• Authors
  • Philip¬†H.¬†Rieger

Table of contents

  1. Front Matter
    Pages i-xi
  2. Philip H. Rieger
    Pages 1-58
  3. Philip H. Rieger
    Pages 59-108
  4. Philip H. Rieger
    Pages 109-150
  5. Philip H. Rieger
    Pages 151-246
  6. Philip H. Rieger
    Pages 247-314
  7. Philip H. Rieger
    Pages 315-370
  8. Philip H. Rieger
    Pages 371-426
  9. Back Matter
    Pages 427-483

About this book


It has been fashionable to describe electrochemistry as a discipline at the interface between the branches of chemistry and many other sciences. A perusal of the table of contents will affirm that view. Electrochemistry finds applications in all branches of chemistry as well as in biology, biochemistry, and engineering; electrochemistry gives us batteries and fuel cells, electroplating and electrosynthesis, and a host of industrial and technological applications which are barely touched on in this book. However, I will maintain that electrochemistry is really a branch of physical chemistry. Electrochemistry grew out of the same tradition which gave physics the study of electricity and magnetism. The reputed founders of physical chemistry-Arrhenius, Ostwald, and van't Hoff-made many of their contributions in areas which would now be regarded as electrochemistry. With the post-World War II capture of physical chemistry by chemical physicists, electrochemists have tended to retreat into analytical chemistry, thus defining themselves out of a great tradition. G. N. Lewis defined physical chemistry as "the study of that which is interesting." I hope that the readers of this book will find that electrochemistry qualifies.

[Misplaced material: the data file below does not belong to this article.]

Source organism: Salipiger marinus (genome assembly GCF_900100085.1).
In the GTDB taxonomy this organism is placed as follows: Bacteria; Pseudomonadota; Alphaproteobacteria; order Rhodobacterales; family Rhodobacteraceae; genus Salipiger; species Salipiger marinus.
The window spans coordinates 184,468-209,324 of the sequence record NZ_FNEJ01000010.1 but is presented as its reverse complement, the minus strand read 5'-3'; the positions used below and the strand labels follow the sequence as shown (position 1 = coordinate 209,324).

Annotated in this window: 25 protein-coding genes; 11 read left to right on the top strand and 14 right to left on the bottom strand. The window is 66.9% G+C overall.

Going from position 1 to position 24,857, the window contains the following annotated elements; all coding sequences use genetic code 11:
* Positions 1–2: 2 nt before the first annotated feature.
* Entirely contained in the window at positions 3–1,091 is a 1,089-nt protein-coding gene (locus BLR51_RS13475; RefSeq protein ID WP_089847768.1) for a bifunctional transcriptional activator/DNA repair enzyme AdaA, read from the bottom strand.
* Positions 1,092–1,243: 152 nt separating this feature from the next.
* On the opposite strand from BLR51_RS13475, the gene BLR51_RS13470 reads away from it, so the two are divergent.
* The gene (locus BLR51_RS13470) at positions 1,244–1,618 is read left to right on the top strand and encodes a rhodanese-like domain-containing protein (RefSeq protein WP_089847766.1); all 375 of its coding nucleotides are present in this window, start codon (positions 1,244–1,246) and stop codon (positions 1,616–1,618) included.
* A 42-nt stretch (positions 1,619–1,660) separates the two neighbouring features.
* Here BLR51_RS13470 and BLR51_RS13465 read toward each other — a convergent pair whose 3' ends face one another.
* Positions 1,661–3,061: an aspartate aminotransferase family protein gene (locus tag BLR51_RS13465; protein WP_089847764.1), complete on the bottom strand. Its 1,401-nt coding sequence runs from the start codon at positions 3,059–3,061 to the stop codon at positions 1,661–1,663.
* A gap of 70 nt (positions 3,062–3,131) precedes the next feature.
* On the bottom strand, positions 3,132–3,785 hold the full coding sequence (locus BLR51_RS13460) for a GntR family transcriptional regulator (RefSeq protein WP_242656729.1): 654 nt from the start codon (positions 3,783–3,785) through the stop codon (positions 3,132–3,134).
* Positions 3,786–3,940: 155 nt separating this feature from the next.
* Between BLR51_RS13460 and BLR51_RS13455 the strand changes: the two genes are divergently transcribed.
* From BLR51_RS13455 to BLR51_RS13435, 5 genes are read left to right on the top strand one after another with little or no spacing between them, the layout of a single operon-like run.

Ion double layer electrochemistry electrode potential electrolysis electrosynthesis fuel cell kinetics liquid junction potential metals overpotential physical chemistry thermodynamics

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